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Priest, who also runs Oldham's center for excellence, said he's been trying to get Gyau into England to play for years. However, Priest and Phillip Gyau both said visa problems have stopped Joseph playing in England.
"A team is going to have to pay millions for Joseph when they could have had him for nothing," said Priest, who last saw Gyau play as recently as last year at YPT. "I'd walk all over hot coals to get Joseph. He's just such an exciting player and so level-headed."
Told nobody talks about American players like this, Priest replied: "I think he could play for a first division team by the time he's 18."
Sure, all the flashy videos helped Gyau develop. But Phillip -- whose own dad, Joseph, played for the Ghana national team before coming to the U.S. with his family to play for Washington in the old North American Soccer League -- had even bigger plans for his boy: An exchange program.
Phillip Gyau made frequent trips to Brazil to visit friends like Zico, the so-called White Pele and another former Brazilian national player, Claudio Adao, whom he met playing beach soccer in the U.S. On one trip in the mid-1990s, he saw a nine-year-old Brazilian boy with exquisite skills. He could control the ball as well as Zico and Adao, Gyau says, juggling the ball hundreds of times.
"I was looking at that kid and projecting," said Phillip Gyau, a former striker himself, named the MVP of the now-defunct American Professional Soccer League in 1990. "I wanted Joseph to do those kinds of things; I wanted him to grow up like that. I wanted to expose him to that kind of stuff."
So Zico and Adao sent Gyau back home with some drills for Joseph, then four. Work on the kid's first touch, how he receives the ball and his juggling skills. At age seven, Joseph was ready. His dad sent him to Rio de Janeiro to train at Zico's soccer academy for several summers. When he wasn't in Rio, Joseph trained every day at his dad's camps back home in Maryland.
"I was a little nervous about going to Brazil at first," Joseph Gyau said. "It was my first time out of the country, but after a few days I was OK. It was a great experience. I saw a lot of players with skill. It gave me a lot of variety.
"In America, they want you to play simple. But in Brazil, I got the chance to take on people one-on-one. That's helped me with my explosiveness today."
That's what makes Gyau -- 5-foot-8, 145 pounds -- so lethal. His has the speed of a sprinter, and he cuts in all directions. What makes him most devastating is his ability to stop at full speed and start right back up.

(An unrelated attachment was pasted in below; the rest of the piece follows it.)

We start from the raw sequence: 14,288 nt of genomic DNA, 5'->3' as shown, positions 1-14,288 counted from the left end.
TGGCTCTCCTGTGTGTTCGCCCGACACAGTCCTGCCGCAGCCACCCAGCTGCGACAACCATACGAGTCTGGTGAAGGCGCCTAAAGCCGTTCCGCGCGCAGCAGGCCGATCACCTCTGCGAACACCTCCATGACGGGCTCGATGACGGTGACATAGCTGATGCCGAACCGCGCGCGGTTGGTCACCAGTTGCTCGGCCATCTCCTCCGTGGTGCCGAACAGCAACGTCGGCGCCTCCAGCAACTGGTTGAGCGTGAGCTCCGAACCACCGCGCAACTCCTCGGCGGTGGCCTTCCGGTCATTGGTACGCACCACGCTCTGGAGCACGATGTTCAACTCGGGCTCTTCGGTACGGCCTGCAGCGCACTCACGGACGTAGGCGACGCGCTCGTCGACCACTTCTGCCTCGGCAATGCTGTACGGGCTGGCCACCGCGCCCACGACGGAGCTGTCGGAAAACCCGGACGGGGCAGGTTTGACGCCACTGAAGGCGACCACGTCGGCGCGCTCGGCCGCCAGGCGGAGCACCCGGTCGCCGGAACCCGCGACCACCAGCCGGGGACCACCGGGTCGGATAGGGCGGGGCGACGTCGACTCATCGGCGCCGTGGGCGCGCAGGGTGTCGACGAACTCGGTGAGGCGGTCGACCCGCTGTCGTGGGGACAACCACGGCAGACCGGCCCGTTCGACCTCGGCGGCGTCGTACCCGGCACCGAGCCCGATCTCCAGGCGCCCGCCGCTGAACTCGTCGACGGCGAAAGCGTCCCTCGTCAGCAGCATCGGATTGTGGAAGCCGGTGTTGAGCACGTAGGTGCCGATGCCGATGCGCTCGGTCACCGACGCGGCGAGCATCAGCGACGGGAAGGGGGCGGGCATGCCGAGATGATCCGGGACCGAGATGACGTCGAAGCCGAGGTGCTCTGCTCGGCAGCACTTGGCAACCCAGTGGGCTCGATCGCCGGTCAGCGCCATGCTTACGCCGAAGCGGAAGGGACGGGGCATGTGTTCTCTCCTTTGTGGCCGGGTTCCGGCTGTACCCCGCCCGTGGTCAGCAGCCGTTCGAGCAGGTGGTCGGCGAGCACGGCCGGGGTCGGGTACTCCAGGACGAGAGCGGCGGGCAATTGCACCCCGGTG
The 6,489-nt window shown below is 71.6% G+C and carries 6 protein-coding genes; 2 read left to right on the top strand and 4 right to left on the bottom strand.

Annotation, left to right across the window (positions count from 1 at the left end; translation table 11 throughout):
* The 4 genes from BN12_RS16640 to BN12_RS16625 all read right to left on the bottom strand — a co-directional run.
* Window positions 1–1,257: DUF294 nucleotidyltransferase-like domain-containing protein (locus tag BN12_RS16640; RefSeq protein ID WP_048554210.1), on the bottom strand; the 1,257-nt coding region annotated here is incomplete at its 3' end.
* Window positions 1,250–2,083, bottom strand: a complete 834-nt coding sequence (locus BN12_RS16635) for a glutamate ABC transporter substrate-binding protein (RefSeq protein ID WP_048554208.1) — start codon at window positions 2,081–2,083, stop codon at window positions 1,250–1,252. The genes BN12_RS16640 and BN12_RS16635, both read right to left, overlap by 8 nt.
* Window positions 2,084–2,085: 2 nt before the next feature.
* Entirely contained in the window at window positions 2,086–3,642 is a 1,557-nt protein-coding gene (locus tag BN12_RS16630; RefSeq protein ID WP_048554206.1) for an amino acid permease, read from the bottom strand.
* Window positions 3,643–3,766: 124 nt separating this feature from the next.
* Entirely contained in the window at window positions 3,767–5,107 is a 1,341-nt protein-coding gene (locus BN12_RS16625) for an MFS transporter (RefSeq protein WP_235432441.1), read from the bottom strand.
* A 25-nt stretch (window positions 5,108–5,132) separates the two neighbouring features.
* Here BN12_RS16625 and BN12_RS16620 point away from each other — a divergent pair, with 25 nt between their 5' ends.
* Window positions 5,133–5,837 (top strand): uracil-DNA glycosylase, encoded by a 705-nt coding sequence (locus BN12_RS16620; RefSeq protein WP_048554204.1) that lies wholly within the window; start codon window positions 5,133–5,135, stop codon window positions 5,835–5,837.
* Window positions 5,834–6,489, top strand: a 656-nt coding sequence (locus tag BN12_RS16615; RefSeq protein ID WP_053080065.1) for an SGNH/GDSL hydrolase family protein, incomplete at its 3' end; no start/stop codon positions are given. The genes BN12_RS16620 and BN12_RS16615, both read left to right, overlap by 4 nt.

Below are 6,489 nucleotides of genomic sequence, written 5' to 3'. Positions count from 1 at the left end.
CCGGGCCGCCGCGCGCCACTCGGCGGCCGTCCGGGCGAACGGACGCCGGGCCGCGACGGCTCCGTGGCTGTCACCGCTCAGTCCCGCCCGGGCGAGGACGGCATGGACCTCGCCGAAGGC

Gyau usually made at least one move a game that completely devastated a defender. Last year, in one game for FC Delco, Gyau beat a sacrificial lamb with a quick cut to his right. The defender was out of the play.
But Gyau cut to his left. And with the defender flailing, about to fall down, Gyau went back to his right. He put the ball through the kid's legs and continued his laser-like runs.
"When I make moves, they come in a split second," Gyau says. "When you hear all the oohs and ahs from the crowd, you just want to do more. You beat a person and hear the crowd, you want to beat them again and again."
Gyau would sometimes take on an entire team, dribbling through player after player, before netting a goal. Still, even the best of players often end up dusting themselves off on the grass after all-out runs like that. With the residency team, head coach Wilmer Cabrera, a former Colombian national player, has allowed Gyau to push the ball feverishly up the pitch, while developing his distributing and shot on goal.
In the past Phillip Gyau says coaches, including one in the U.S. system, tried bottling up his speedy son, telling him to give up the ball more and not dribble as much.
For Joseph, it was like playing in slow motion.
"I told Joseph, 'If you play like that, you will never have success,'" the father says. "Those players are a dime a dozen. You have to be a difference-maker. Go out there and just run at the defenders."
No, Joseph Gyau's never stopped running. Just like all his heroes in those videos he still watches.
The father-and-son video sessions -- tutorials, if you will -- could come at any time.
After breakfast, before practice, during a family gathering. In his Silver Spring, Md., living room, Phillip Gyau showed his young boy Joseph tapes of some of the world's greatest strikers. Maradona. Pele. Ronaldo.
This is how you play the game, Phillip told Joseph, over and over and over again. Attack, attack, attack; use your speed and dribbling skills to overwhelm defenders; never stop coming at them.
"Those players have power, speed and skill," Joseph Gyau said. "They are so creative. I especially like watching Ronaldo and was always like, 'Yeah, I want to be like that one day'.''
Gyau, now 16, is a long way from Ronaldo's stratosphere. Still, Ronaldo himself might smile if he saw Gyau's magic on the pitch. His game is a lot of things: Big, electric and most of all fearless, with just a little bit of Brazilian flair.
Gyau (pronounced "Jow") plays striker for the U.S. national U-17 residency program in Bradenton, Fla. For now, anyway. He and his father, who played for the U.S. national team from 1989-91, say he will leave for Germany after next summer's U-17 World Cup in Nigeria to play for one of Bayern Munich's youth teams.
Gyau had a successful two-week trial with Bayern Munich last summer and has also drawn interest from Stuttgart and, in England, Chelsea and Manchester United.
"The first time I saw Joseph was four years ago [at Youth Professional Training 'Residence Program in Lancaster, Pa.] when I was still working for Manchester United. I let them know about him right away, about his sheer raw ability," said Mick Priest, now a youth assistant coach with Oldham Athletic in England's League One. "In my time at [Manchester United's] academy, he was as good as any player. Honestly."